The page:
Chapters from the perspectives of bison grandmothers, Gee’s dogs and the grassland itself add to a rich mix of human and nonhuman voices. In contrast to Carter’s wry and resigned narration, Dee’s voice bursts with unconstrained joy and heartache. Gee is constantly cracking jokes, her sister in the spirit world speaks with a melancholy longing, and the texts from Carter’s mother are clipped and full of simmering regret and pain.
A Grandmother Begins the Story is a beautiful meditation on the interconnectedness of spirit, land and family. It’s about what gets passed down from mothers to daughters and what doesn’t. It’s about the stories that persist through generations—sometimes hidden, but always present—and what happens when those stories break open into new shapes.
Emily Dickinson famously pronounced that “‘Hope’ is the thing with feathers,” providing the enduring metaphor of a spritely little bird that dwells within each of our souls. With Swim Home to the Vanished, poet and first-time novelist Brendan Shay Basham suggests that, in contrast, grief is a thing that may be best embodied by fins and gills.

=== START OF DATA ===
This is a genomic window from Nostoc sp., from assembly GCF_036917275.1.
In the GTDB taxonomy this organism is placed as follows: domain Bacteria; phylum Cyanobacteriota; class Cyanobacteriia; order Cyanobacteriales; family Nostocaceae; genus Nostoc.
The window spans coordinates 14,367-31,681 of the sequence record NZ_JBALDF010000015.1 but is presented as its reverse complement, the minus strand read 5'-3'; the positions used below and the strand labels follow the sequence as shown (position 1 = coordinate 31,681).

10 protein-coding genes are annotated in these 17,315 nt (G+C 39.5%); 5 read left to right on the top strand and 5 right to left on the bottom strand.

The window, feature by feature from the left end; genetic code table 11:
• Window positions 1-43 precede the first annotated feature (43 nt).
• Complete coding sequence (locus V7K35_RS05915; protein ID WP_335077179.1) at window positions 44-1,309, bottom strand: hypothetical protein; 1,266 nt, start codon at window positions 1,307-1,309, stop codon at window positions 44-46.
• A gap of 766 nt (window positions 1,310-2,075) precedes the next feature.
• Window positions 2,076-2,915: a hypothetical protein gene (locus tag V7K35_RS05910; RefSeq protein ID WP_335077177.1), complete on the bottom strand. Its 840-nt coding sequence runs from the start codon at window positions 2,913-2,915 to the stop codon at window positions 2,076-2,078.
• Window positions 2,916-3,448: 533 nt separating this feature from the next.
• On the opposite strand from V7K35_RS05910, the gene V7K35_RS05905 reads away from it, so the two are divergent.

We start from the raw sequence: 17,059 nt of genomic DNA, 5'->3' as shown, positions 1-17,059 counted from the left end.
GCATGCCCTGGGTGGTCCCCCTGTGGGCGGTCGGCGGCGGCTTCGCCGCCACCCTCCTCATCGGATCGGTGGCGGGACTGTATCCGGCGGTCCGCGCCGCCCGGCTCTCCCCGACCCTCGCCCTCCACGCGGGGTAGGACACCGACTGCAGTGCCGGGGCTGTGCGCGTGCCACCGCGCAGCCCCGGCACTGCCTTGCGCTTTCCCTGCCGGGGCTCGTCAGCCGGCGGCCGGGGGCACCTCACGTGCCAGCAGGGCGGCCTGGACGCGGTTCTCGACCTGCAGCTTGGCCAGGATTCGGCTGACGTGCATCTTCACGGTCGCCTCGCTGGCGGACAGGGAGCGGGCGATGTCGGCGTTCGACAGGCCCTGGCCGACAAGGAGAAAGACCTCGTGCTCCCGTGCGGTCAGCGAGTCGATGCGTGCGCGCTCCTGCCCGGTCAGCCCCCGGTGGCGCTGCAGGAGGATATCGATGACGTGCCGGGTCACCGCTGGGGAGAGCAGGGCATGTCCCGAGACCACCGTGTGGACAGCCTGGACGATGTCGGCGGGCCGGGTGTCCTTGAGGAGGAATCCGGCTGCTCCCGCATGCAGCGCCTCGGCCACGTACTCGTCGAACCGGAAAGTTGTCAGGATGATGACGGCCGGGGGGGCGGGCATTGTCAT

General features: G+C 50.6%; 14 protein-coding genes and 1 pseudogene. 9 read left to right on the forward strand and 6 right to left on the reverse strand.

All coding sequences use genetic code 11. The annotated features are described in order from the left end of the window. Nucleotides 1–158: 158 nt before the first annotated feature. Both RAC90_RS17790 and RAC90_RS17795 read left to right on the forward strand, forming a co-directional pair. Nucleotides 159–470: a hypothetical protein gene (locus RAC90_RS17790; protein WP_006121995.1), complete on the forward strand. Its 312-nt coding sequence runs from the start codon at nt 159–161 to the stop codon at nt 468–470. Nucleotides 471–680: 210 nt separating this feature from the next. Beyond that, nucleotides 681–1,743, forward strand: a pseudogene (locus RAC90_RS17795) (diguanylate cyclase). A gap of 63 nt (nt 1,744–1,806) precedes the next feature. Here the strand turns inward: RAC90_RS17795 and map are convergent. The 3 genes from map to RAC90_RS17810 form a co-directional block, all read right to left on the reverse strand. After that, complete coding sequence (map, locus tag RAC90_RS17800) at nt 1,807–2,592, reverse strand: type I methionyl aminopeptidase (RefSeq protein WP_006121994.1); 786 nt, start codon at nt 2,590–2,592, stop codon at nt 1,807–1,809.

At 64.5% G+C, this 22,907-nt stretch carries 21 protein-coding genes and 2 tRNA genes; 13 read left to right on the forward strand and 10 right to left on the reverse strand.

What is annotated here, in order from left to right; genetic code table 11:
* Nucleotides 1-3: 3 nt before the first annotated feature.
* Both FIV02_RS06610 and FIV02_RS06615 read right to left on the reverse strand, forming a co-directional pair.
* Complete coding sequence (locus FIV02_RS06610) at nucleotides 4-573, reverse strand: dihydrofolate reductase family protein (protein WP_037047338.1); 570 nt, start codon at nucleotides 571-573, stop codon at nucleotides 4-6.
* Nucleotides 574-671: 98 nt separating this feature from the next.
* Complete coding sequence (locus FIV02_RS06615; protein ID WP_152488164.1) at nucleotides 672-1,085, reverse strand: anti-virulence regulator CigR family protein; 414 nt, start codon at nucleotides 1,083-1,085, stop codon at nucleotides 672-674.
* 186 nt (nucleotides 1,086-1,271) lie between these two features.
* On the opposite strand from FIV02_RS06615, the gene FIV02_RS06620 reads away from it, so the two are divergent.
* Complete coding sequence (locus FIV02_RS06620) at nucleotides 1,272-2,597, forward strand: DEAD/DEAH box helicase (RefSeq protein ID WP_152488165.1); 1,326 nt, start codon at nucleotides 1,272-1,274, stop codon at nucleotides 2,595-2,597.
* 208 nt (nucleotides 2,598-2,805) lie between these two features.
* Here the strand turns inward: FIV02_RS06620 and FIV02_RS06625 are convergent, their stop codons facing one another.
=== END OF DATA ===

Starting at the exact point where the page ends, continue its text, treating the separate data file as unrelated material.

Basham’s peripatetic novel recounts the extraordinary odyssey of a Diné man named Damien after his younger brother drowns in the Pacific Northwest. Still reeling six months after Kai’s body washes ashore, Damien finds himself irresistibly called to the water, the source of his loss but also the source of all life. When gills begin to sprout behind his ears, he quits his job as a chef and makes his way south—first by truck, then by foot—to a small seaside fishing village. There he encounters village matriarch Ana Maria and her two daughters, Marta and Paola, with whom he shares a certain kinship, as they too have recently lost a family member. However, the early hospitality offered by these women may not be as it seems. Rumors of their supernatural origins swirl, and Damien soon finds himself caught up in poisonous family dynamics and power struggles that threaten to consume not only him but also the entire village.